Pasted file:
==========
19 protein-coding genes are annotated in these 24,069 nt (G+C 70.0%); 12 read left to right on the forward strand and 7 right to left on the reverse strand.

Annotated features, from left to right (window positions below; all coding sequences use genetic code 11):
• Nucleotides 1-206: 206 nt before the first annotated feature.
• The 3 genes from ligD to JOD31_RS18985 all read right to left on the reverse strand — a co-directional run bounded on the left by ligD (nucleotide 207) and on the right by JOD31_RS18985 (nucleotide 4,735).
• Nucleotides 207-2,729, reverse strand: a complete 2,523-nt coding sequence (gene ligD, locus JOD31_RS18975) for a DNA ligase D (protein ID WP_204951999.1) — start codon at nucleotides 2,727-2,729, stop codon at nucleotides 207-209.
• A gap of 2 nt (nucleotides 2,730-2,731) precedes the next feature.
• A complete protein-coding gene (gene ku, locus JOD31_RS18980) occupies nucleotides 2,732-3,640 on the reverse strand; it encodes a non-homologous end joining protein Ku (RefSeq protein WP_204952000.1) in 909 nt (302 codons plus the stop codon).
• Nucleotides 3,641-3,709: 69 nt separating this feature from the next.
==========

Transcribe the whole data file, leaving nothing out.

19 protein-coding genes are annotated in these 24,069 nt (G+C 70.0%); 12 read left to right on the forward strand and 7 right to left on the reverse strand.

Annotated features, from left to right (window positions below; all coding sequences use genetic code 11):
• Nucleotides 1-206: 206 nt before the first annotated feature.
• The 3 genes from ligD to JOD31_RS18985 all read right to left on the reverse strand — a co-directional run bounded on the left by ligD (nucleotide 207) and on the right by JOD31_RS18985 (nucleotide 4,735).
• Nucleotides 207-2,729, reverse strand: a complete 2,523-nt coding sequence (gene ligD, locus JOD31_RS18975) for a DNA ligase D (protein ID WP_204951999.1) — start codon at nucleotides 2,727-2,729, stop codon at nucleotides 207-209.
• A gap of 2 nt (nucleotides 2,730-2,731) precedes the next feature.
• A complete protein-coding gene (gene ku, locus JOD31_RS18980) occupies nucleotides 2,732-3,640 on the reverse strand; it encodes a non-homologous end joining protein Ku (RefSeq protein WP_204952000.1) in 909 nt (302 codons plus the stop codon).
• Nucleotides 3,641-3,709: 69 nt separating this feature from the next.